San Juan County's greatest assets
are its environment, the natural beauty of the
islands and its marine waters, and the diversity of the plants, fish and
wildlife that share our County with us.
But we need to take care of these assets for their many benefits and for the enjoyment of our present and future generations.
There are signs of trouble:
- On an average day, an estimated 140,000 pounds of toxic chemicals – including petroleum, copper,
lead, zinc, and polychlorinated biphenyls (PCBs) – enter Puget Sound.
- About 75% of the toxic chemicals getting to the Sound are carried by stormwater that
runs off paved roads and driveways, rooftops, yards and other developed land.
- 21 species of fish and wildlife are now classified as threatened or endangered.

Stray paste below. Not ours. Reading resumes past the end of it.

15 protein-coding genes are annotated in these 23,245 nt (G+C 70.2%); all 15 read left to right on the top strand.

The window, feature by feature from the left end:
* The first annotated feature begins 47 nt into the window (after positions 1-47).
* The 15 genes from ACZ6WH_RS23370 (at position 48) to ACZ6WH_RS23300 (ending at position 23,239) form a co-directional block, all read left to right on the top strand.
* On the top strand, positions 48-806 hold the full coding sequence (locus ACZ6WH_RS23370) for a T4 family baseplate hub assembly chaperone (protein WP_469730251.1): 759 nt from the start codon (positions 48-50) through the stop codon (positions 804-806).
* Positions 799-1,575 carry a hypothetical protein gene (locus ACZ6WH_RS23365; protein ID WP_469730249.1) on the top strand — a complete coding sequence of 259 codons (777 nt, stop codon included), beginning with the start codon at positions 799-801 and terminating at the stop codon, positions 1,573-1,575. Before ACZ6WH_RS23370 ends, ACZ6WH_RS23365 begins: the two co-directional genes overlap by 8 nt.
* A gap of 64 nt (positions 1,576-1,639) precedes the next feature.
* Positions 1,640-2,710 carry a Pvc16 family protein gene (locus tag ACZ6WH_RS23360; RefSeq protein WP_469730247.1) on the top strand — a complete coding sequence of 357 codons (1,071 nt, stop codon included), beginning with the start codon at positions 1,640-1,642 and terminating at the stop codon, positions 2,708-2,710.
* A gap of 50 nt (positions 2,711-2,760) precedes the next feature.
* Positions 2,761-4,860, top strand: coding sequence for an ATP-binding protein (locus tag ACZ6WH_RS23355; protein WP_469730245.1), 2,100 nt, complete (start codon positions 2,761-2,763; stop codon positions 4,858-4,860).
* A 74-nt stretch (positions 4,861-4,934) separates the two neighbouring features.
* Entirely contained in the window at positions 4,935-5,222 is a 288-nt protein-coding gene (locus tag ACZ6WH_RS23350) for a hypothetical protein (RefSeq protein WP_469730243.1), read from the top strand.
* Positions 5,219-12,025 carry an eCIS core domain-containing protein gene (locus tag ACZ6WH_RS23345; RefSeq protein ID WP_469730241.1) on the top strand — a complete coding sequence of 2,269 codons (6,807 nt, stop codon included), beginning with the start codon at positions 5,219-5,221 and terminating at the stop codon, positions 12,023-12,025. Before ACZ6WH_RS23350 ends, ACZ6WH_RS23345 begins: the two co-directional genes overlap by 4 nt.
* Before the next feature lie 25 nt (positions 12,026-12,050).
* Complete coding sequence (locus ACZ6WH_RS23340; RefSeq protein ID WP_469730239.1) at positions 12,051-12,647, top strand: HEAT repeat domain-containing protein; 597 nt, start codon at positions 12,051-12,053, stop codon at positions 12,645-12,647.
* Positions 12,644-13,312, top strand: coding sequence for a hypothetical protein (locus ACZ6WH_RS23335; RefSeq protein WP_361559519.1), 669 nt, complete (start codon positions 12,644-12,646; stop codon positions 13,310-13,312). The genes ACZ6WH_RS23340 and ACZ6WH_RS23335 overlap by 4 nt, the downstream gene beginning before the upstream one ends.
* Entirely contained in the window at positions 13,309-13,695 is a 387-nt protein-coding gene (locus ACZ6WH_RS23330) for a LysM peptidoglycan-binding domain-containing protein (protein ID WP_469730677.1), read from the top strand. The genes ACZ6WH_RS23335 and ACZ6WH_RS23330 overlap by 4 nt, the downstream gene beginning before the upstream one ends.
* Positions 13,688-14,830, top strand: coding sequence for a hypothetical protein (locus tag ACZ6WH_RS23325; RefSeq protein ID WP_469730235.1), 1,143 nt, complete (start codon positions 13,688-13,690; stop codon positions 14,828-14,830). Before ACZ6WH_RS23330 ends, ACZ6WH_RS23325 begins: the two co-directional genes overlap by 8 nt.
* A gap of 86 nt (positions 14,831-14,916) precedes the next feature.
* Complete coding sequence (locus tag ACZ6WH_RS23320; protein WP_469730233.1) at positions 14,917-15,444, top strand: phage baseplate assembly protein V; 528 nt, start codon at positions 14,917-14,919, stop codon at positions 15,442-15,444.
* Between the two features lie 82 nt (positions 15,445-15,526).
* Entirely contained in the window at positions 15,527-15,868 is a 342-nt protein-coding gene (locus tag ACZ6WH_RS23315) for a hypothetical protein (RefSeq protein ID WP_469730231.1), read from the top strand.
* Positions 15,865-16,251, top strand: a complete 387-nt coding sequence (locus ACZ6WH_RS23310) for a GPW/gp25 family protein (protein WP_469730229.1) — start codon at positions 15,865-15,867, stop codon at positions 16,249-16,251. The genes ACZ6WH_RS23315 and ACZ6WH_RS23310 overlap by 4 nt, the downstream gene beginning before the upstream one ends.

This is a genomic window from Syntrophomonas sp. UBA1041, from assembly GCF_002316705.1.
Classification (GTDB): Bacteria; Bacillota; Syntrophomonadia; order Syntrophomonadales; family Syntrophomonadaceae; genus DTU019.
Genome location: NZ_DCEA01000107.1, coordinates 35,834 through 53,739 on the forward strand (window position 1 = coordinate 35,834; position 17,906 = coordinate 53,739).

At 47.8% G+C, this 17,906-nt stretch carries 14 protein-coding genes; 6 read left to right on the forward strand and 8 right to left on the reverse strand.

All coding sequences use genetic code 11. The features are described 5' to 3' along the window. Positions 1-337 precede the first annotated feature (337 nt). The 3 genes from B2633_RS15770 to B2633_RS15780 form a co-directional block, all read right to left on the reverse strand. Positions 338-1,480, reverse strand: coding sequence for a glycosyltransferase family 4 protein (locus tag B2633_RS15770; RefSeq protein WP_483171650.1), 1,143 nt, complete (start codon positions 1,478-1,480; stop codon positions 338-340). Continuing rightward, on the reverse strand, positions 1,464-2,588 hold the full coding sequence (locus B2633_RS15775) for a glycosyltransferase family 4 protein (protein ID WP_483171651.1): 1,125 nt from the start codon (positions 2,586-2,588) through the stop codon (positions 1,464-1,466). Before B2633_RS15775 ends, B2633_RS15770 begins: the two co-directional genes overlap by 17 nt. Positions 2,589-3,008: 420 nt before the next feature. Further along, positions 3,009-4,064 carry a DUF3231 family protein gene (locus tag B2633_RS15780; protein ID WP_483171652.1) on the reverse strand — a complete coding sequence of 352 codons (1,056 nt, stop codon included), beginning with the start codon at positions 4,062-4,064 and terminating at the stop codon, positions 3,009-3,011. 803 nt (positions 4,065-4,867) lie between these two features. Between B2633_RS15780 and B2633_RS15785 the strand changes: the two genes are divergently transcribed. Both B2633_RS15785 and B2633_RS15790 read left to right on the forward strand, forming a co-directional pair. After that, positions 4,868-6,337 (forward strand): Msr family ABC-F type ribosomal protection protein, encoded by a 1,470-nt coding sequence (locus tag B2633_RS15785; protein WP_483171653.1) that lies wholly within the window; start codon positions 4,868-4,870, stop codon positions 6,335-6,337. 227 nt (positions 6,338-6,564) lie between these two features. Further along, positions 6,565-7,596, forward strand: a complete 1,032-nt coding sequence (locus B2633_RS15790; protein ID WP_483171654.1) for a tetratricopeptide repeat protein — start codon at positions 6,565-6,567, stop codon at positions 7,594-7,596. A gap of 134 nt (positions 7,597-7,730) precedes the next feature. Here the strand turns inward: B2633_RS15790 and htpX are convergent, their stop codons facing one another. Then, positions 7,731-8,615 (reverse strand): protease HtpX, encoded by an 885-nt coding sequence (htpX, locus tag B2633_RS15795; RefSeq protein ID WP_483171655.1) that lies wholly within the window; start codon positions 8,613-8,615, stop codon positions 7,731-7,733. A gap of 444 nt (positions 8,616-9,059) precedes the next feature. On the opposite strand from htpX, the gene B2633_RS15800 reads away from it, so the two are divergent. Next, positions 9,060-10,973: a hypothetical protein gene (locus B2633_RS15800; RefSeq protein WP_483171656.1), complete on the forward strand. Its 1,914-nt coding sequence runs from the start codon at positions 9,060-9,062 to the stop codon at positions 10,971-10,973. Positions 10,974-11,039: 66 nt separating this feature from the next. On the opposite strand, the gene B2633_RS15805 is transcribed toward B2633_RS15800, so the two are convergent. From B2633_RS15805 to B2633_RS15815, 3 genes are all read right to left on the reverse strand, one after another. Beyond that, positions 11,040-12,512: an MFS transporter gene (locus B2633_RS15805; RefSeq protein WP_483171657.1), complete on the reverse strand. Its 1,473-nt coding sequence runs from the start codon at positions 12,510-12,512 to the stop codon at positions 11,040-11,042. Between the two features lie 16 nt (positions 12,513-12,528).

- Salmon numbers have steeply declined, in some cases to less than 10% of their historic levels.
In 2006, 92% of recreational shellfish beaches were closed or under an advisory.
More than 1,000 rivers and lakes in the Puget Sound region are listed as impaired.
“Dead Zones” now exist in Hood Canal and South Sound.
Puget Sound contains some of the most toxic marine mammals in the world.
- Harbor seals in Puget Sound were found to be seven times more contaminated with the persistent toxic chemicals than those inhabiting the adjacent Strait of Georgia in Canada.
- Transient and southern resident [orcas] are considered to be “among the most PCB-contaminated mammals on the planet.”
Because of these trends, and the inherent vulnerability of our single-source drinking water aquifer, we are asking businesses to really pay attention to the small details and watch the drips and small leaks. In isolation these small impacts from any one of us are negligible. However, as our population continues to grow, especially here in the islands (the population is expected to increase by 60% in San Juan County by 2025), the combined impacts of all of our drips and leaks are becoming more significant.